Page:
It seems Jay Cutler’s new contract isn’t nearly the albatross it was made out to be by some right after word of his inking broke.
When Cutler signed what was officially a seven-year extension worth $126.7 million last Thursday, I begged you at the time to focus on one number and only one number: the guaranteed money, which is $54 million. That’s the only number that ever matters in any NFL contract, but even more so in these massive QB deals. The annual base salary still matters somewhat because it tells you just how front-end loaded the deal is, but the total length of the contract doesn’t matter at all even a little bit.
Yet the public at large sees that number — SEVEN YEARS — and dies, even though every offseason (like, say, probably soon with Mark Sanchez, to name just one) we’re reminded that players can be cut at any time, and the motivation to release an under-performing product is much higher when there’s no guaranteed money left on their deal. Therefore, the guaranteed portion is the contract. Cool? Cool.
That’s even more true with Cutler. As Tom Pelissero of USA Today reported yesterday while he relayed the specific financial details, Cutler didn’t receive a signing bonus to go along with his new years, making the contract really a three-year deal worth $54 million. After that the Bears have two choices: they can cut him at no cost since all the guaranteed money has been paid, or if they’re still happy with his performance, there’s essentially four option years left that round out the contract to seven years.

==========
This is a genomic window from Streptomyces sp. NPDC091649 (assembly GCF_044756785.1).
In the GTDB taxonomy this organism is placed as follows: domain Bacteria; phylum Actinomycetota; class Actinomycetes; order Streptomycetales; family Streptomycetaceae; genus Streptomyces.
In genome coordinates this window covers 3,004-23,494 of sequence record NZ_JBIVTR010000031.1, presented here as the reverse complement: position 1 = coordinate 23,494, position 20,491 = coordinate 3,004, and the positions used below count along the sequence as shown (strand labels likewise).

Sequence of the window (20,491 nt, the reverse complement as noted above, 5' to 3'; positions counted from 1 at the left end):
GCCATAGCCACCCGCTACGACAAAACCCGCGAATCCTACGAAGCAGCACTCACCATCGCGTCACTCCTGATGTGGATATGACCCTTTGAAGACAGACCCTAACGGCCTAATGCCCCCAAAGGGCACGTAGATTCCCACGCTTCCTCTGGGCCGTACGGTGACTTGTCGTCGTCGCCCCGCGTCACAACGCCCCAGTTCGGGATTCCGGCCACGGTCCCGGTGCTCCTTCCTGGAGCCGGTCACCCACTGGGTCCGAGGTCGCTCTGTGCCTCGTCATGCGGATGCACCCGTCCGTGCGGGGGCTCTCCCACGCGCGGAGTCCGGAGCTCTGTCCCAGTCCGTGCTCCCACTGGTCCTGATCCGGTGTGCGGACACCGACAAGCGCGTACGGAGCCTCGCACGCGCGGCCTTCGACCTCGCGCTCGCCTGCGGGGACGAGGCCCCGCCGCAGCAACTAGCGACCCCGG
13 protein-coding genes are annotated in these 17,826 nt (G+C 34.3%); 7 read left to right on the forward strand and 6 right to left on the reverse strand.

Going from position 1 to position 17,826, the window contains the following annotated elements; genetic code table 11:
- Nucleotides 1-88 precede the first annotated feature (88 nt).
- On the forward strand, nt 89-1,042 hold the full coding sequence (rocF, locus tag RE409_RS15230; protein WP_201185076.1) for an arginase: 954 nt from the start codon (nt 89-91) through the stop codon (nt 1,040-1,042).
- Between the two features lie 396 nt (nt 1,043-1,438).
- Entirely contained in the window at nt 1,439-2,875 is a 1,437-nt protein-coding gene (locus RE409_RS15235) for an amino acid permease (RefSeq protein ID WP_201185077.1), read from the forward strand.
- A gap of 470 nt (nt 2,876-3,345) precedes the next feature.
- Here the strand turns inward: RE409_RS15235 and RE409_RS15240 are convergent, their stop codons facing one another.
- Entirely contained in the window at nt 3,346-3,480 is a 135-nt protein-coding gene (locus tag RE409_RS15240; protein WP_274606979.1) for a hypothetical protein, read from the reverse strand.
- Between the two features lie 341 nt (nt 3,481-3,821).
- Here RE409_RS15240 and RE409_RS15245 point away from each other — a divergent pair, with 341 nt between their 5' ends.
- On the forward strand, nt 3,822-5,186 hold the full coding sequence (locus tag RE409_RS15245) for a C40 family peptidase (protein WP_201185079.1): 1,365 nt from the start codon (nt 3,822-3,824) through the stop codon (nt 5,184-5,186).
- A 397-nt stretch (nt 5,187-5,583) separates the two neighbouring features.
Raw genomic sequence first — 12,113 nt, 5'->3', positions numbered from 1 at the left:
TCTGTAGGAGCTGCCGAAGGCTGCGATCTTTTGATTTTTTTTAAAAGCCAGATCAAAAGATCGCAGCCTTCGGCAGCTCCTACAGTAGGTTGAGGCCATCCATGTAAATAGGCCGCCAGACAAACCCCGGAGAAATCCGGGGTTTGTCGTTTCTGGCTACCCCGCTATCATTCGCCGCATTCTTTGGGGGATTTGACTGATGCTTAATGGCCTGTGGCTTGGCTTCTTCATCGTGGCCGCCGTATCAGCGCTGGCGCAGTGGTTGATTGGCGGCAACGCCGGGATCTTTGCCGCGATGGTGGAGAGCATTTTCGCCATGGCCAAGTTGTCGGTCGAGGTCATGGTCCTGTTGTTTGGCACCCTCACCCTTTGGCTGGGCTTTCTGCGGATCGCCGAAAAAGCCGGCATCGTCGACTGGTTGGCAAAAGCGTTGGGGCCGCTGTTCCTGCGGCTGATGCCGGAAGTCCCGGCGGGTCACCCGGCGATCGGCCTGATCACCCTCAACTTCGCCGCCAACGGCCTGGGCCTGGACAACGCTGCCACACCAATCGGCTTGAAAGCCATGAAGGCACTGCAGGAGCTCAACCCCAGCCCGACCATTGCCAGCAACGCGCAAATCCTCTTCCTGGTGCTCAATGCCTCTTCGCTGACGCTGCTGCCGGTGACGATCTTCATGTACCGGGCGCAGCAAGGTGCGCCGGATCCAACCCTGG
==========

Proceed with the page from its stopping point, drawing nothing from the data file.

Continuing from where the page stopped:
From Pelissero, and again with feeling…
None of the money in the deal’s last four years — base salaries of $12.5 million in 2017, $13.5 million in 2018, $17.5 million in 2019 and $19.2 million in 2020, plus $2.5 million in per-game roster bonuses each season — is guaranteed.
What we’re left with then is a Bears team that just came one win shy of making the playoffs even while Cutler missed five games (and even while defensive anchor Lance Briggs missed significant time too) which has security at the most important offensive position with an average investment as dictated by the current quarterback market. Even better, they’ve made that investment for a manageable term, while embedding the option to lengthen their Cutler marriage, which is wise considering his opposing promise and inconsistency.
More notes, reading, stray thoughts, and other such randomness
So you’re telling me that spending $4 million for a 30-second ad isn’t the greatest investment?
This isn’t new knowledge, just a reminder I suppose with the greatest day in the universe now just a few weeks away: the Super Bowl is far more than just a football game.
I mean, to you and I it’s a football game, because we quite enjoy football. But to everyone else it’s a social event, and more importantly, the entire week is a business event. Shortly you’ll start to see Super Bowl commercials teased and promoted, which has become an increasingly common practice over the past few years as companies aim to maximize whatever profit they hoped to achieve from an ad spot that cost them all the money.
Of course, it also helps when Internet heroes do things like this with a portion of a commercial which is, um, visually appealing to some (see you in five hours)…